Tips for Starting Your Own Book Club

Reading can be more fun when it’s shared with friends. A book club can be a great way to share reading and book related activities with friends. In today’s Read Aloud Wednesdays post, I’m sharing some of the ideas that have worked for us when sharing a book club with friends.

We’ve had the opportunity to enjoy book clubs with other homeschoolers several times. Reading a book independently and then discussing it together or reading aloud and doing some fun activities can make for a great time. Here are a few ideas to help guide your book club time.

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If kids are of different ages, pick a book targeted to the middle age.

I’ve noticed that, in a group, older kids are much more likely to enjoy a book that’s “too young” for them. If everyone else is having fun with it, they will as well. On the other hand, younger kids, for whom the book is a little too difficult, seem to understand it just find and enjoy it because the older kids are. So if you choose a book targeted to the middle age of the group, the whole group can enjoy it.

Have a little structure and a plan at your book club meetings.

When my kids were very young, we met with two other families for a biweekly get together. In this get together, we would take turns preparing a story and activities. The kids loved this time together because, of course, they looked forward to playing. Without a plan, the times together would have turned into just a playgroup time. While that’s fine if you intend to just host a playgroup, we really wanted the book focus. And so we had some structure where we would get the kids together for a story and activities first, then let them scatter to play while we visited.

Use a lapbok or notebooking activities to give the kids something hands on to remember the reading.

In our co-op group, several classes have done a book club. We typically use a lapbook when we do book club so that the kids have some hands on activities to do as we discuss the book. I have often chosen lapbooks from Hands of a Child. You can often find free lapbooks for a particular book by just googling it. Homeschool Share also has a good variety of free literature based lapbooks. Using a lapbook allowed the kids to construct something that helped them remember elements of the book and gave them something physical to look back on and to share with family members.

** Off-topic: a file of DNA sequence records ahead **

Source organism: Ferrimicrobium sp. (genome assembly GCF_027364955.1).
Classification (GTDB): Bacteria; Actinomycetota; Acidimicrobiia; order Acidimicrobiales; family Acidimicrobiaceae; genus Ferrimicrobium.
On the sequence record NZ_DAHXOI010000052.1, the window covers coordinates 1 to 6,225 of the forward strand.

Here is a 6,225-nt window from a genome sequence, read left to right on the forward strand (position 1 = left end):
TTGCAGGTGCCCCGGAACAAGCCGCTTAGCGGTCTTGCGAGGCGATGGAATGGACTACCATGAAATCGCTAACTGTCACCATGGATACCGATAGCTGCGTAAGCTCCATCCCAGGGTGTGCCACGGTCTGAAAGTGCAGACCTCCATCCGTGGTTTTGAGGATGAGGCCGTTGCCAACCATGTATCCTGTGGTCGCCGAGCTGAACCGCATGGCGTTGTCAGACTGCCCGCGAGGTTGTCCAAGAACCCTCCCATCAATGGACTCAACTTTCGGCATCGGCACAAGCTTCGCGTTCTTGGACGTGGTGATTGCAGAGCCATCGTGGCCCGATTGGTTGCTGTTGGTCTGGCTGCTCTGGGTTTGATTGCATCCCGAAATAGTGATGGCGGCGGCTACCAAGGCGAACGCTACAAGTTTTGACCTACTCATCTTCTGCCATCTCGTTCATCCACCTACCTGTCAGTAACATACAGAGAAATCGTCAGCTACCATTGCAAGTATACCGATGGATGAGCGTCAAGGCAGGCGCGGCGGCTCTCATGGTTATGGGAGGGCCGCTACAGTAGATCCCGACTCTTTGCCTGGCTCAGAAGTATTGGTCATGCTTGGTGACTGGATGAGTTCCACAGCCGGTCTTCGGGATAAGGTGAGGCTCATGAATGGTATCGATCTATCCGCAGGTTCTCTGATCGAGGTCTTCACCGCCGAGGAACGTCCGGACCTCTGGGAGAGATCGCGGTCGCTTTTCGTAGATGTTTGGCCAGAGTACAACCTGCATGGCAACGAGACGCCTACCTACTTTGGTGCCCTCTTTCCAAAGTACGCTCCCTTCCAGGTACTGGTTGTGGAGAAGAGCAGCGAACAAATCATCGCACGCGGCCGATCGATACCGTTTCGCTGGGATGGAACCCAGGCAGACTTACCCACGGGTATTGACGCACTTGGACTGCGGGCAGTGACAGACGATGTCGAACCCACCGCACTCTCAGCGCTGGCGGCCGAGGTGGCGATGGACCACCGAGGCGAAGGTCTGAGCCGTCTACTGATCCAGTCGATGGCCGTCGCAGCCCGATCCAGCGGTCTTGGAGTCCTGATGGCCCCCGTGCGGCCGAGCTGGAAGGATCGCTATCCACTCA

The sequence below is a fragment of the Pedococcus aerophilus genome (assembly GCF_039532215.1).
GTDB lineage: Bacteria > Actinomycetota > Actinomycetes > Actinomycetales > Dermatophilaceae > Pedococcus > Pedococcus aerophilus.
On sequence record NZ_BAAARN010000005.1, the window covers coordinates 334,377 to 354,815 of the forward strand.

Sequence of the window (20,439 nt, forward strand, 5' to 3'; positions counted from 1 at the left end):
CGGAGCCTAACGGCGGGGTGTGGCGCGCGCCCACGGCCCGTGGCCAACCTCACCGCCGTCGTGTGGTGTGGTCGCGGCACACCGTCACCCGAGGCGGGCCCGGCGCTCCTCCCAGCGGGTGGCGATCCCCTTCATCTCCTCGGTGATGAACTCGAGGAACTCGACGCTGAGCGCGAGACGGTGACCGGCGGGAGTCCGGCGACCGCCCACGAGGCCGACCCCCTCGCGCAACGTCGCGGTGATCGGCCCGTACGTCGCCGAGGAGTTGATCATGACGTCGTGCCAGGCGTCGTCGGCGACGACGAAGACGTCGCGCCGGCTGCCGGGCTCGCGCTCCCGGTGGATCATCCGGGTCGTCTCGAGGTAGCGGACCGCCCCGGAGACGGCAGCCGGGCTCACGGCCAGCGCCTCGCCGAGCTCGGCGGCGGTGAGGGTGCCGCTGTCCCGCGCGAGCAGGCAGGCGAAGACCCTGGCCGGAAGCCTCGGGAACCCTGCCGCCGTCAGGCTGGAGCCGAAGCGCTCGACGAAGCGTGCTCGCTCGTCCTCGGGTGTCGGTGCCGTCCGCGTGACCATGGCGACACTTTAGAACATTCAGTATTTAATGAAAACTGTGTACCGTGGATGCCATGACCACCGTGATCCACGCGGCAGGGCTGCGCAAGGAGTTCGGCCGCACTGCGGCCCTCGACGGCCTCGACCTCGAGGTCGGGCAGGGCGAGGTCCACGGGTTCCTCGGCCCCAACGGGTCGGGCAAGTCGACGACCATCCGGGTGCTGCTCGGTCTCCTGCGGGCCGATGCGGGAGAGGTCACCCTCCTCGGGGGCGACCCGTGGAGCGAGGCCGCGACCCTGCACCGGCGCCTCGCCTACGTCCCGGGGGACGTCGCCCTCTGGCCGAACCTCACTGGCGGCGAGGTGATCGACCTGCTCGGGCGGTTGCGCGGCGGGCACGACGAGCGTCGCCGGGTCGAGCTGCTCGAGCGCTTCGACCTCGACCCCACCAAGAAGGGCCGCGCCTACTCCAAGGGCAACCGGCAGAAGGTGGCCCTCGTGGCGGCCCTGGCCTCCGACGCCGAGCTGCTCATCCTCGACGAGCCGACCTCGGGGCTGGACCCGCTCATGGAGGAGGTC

Consider playing an audio book or dramatization of the story when you are together at book club.

If you’ve chosen a chapter book that kids are supposed to read at home on their own and then discuss at book club, it’s likely that not everyone will have read the book on their own. If your book club is stretching out over several weeks, consider playing an audio book of the story- or dramatization- during part of your time together.

For one of our book clubs at co-op, we read The Silver Chair and completed a lapbook. I own the Focus on the Family radio theater production of The Chronicles of Narnia, so during some of each class period, I played The Silver Chair audio drama. We didn’t have time to hear the whole thing, but by playing some, the kids who didn’t read the book for themselves had an idea of what was going on in the discussions. Audible is a great resource for finding audio books of many great children’s read alouds.

A book club can be a great way to share the benefits of reading with others. Whether you do it through a co-op class or just a casual get together with friends, reading together can be lots of fun.

If you’d like to be a part of a book club, but you don’t have time to start one in real life, how about taking part in an online bookclub? At Hide the Chocolate, you can find online book club options for ten great kids’ books- and more to come. It’s a fun way to find activities and hands-on experiences to make books come alive.

Have you ever participated in a book club with your kids? I’d love to hear about your experience.

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